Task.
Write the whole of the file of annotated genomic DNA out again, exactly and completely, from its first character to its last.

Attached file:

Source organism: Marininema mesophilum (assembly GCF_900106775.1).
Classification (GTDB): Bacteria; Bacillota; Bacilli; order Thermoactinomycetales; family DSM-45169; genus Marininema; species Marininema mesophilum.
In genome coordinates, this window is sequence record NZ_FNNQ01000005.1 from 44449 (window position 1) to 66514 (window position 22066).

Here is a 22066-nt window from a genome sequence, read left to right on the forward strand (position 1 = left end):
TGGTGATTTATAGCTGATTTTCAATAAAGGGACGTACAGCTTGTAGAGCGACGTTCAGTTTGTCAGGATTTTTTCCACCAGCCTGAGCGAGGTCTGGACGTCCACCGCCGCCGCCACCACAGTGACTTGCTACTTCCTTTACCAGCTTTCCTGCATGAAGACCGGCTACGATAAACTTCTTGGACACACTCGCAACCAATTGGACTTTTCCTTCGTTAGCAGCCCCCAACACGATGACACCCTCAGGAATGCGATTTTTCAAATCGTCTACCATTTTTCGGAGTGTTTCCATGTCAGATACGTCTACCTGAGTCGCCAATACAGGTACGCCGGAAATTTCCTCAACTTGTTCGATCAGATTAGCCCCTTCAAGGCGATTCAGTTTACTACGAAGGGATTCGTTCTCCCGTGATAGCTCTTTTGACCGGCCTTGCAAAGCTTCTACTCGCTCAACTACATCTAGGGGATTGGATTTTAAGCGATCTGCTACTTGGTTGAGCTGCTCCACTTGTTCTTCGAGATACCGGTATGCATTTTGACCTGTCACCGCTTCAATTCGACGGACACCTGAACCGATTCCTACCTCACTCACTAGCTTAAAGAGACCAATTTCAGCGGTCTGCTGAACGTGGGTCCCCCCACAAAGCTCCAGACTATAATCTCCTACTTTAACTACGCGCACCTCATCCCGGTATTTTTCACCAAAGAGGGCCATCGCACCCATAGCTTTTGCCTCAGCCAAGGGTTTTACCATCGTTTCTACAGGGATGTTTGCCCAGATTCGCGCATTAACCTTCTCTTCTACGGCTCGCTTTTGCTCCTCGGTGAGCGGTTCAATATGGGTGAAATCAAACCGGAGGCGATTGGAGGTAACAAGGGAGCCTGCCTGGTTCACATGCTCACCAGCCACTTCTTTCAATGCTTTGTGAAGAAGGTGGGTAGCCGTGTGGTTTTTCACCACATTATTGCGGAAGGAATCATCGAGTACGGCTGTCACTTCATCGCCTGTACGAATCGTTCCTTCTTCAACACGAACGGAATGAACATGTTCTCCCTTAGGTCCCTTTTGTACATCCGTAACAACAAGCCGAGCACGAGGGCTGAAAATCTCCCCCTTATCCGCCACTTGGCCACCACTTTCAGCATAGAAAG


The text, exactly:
Source organism: Marininema mesophilum (assembly GCF_900106775.1).
Classification (GTDB): Bacteria; Bacillota; Bacilli; order Thermoactinomycetales; family DSM-45169; genus Marininema; species Marininema mesophilum.
In genome coordinates, this window is sequence record NZ_FNNQ01000005.1 from 44449 (window position 1) to 66514 (window position 22066).

Here is a 22066-nt window from a genome sequence, read left to right on the forward strand (position 1 = left end):
TGGTGATTTATAGCTGATTTTCAATAAAGGGACGTACAGCTTGTAGAGCGACGTTCAGTTTGTCAGGATTTTTTCCACCAGCCTGAGCGAGGTCTGGACGTCCACCGCCGCCGCCACCACAGTGACTTGCTACTTCCTTTACCAGCTTTCCTGCATGAAGACCGGCTACGATAAACTTCTTGGACACACTCGCAACCAATTGGACTTTTCCTTCGTTAGCAGCCCCCAACACGATGACACCCTCAGGAATGCGATTTTTCAAATCGTCTACCATTTTTCGGAGTGTTTCCATGTCAGATACGTCTACCTGAGTCGCCAATACAGGTACGCCGGAAATTTCCTCAACTTGTTCGATCAGATTAGCCCCTTCAAGGCGATTCAGTTTACTACGAAGGGATTCGTTCTCCCGTGATAGCTCTTTTGACCGGCCTTGCAAAGCTTCTACTCGCTCAACTACATCTAGGGGATTGGATTTTAAGCGATCTGCTACTTGGTTGAGCTGCTCCACTTGTTCTTCGAGATACCGGTATGCATTTTGACCTGTCACCGCTTCAATTCGACGGACACCTGAACCGATTCCTACCTCACTCACTAGCTTAAAGAGACCAATTTCAGCGGTCTGCTGAACGTGGGTCCCCCCACAAAGCTCCAGACTATAATCTCCTACTTTAACTACGCGCACCTCATCCCGGTATTTTTCACCAAAGAGGGCCATCGCACCCATAGCTTTTGCCTCAGCCAAGGGTTTTACCATCGTTTCTACAGGGATGTTTGCCCAGATTCGCGCATTAACCTTCTCTTCTACGGCTCGCTTTTGCTCCTCGGTGAGCGGTTCAATATGGGTGAAATCAAACCGGAGGCGATTGGAGGTAACAAGGGAGCCTGCCTGGTTCACATGCTCACCAGCCACTTCTTTCAATGCTTTGTGAAGAAGGTGGGTAGCCGTGTGGTTTTTCACCACATTATTGCGGAAGGAATCATCGAGTACGGCTGTCACTTCATCGCCTGTACGAATCGTTCCTTCTTCAACACGAACGGAATGAACATGTTCTCCCTTAGGTCCCTTTTGTACATCCGTAACAACAAGCCGAGCACGAGGGCTGAAAATCTCCCCCTTATCCGCCACTTGGCCACCACTTTCAGCATAGAAAG